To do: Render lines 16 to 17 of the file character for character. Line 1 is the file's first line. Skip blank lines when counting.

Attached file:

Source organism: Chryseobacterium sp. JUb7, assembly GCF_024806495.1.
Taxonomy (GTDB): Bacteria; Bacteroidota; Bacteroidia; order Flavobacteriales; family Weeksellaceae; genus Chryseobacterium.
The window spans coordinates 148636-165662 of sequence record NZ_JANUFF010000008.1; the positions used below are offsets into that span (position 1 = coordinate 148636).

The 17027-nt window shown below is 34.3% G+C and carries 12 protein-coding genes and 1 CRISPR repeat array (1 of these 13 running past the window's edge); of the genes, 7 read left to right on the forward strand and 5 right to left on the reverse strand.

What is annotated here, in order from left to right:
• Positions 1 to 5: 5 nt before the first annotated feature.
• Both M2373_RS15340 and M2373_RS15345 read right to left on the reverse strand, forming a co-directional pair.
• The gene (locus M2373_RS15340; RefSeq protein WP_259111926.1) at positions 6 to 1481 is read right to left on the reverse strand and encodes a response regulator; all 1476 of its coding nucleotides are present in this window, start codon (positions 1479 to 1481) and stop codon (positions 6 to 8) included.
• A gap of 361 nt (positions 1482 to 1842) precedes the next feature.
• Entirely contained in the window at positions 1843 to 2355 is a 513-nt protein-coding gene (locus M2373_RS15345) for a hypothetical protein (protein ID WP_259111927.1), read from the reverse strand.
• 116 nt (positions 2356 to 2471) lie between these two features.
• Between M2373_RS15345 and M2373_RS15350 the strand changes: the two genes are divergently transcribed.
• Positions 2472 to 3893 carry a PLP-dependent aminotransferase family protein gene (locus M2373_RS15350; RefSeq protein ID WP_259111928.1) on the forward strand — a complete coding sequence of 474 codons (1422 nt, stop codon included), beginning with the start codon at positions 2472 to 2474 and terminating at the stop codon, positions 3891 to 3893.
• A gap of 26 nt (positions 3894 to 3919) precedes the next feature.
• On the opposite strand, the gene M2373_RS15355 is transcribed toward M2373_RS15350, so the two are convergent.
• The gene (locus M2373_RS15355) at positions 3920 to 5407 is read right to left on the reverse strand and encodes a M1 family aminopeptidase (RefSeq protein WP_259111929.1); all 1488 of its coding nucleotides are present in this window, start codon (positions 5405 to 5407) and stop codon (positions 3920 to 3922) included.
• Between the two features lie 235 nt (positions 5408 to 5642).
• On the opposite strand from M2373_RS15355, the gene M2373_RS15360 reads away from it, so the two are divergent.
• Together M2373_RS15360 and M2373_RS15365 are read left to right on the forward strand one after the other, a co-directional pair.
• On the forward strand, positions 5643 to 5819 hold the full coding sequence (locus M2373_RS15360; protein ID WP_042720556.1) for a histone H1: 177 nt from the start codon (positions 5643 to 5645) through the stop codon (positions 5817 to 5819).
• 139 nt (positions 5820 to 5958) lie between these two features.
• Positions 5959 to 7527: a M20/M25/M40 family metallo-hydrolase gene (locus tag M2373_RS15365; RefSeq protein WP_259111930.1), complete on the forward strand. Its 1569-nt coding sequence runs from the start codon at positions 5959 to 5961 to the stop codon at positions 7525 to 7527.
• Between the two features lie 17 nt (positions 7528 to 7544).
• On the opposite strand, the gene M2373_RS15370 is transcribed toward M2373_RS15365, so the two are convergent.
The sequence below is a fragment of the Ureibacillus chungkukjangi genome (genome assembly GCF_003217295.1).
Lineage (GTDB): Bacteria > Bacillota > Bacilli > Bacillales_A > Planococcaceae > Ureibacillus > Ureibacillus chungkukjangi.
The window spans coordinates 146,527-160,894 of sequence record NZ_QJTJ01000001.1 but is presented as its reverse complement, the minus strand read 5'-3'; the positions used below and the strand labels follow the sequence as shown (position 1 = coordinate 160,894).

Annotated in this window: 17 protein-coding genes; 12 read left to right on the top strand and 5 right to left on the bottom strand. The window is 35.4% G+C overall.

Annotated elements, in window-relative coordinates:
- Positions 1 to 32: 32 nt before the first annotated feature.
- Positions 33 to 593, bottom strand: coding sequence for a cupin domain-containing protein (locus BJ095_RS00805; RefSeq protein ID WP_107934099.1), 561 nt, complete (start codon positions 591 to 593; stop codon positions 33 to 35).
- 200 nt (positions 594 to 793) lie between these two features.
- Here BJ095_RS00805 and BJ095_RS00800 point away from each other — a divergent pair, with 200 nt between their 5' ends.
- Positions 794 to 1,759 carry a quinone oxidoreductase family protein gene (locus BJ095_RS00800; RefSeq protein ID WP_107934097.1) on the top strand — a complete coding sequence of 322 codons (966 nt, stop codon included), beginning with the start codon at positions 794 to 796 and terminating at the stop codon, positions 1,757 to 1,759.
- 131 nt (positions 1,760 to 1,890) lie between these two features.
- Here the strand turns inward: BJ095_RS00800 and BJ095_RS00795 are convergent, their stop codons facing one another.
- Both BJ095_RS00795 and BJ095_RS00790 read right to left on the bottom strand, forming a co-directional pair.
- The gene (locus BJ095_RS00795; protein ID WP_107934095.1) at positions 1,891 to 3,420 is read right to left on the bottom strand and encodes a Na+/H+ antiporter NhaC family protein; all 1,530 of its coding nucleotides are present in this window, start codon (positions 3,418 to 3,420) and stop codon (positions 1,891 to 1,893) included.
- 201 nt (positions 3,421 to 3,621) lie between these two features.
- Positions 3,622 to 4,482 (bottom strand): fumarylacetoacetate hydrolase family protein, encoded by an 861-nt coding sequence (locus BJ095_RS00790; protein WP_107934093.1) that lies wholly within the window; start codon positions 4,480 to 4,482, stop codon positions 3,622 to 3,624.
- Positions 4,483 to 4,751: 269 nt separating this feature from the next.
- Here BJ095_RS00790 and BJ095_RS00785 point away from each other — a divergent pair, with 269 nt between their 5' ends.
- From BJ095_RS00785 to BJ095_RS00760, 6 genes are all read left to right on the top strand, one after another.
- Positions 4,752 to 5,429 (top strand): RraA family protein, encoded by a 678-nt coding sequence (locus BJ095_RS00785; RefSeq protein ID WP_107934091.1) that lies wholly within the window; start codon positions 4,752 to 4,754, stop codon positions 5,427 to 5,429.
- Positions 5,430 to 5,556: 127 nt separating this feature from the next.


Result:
• The gene (locus M2373_RS15355) at positions 3920 to 5407 is read right to left on the reverse strand and encodes a M1 family aminopeptidase (RefSeq protein WP_259111929.1); all 1488 of its coding nucleotides are present in this window, start codon (positions 5405 to 5407) and stop codon (positions 3920 to 3922) included.
• Between the two features lie 235 nt (positions 5408 to 5642).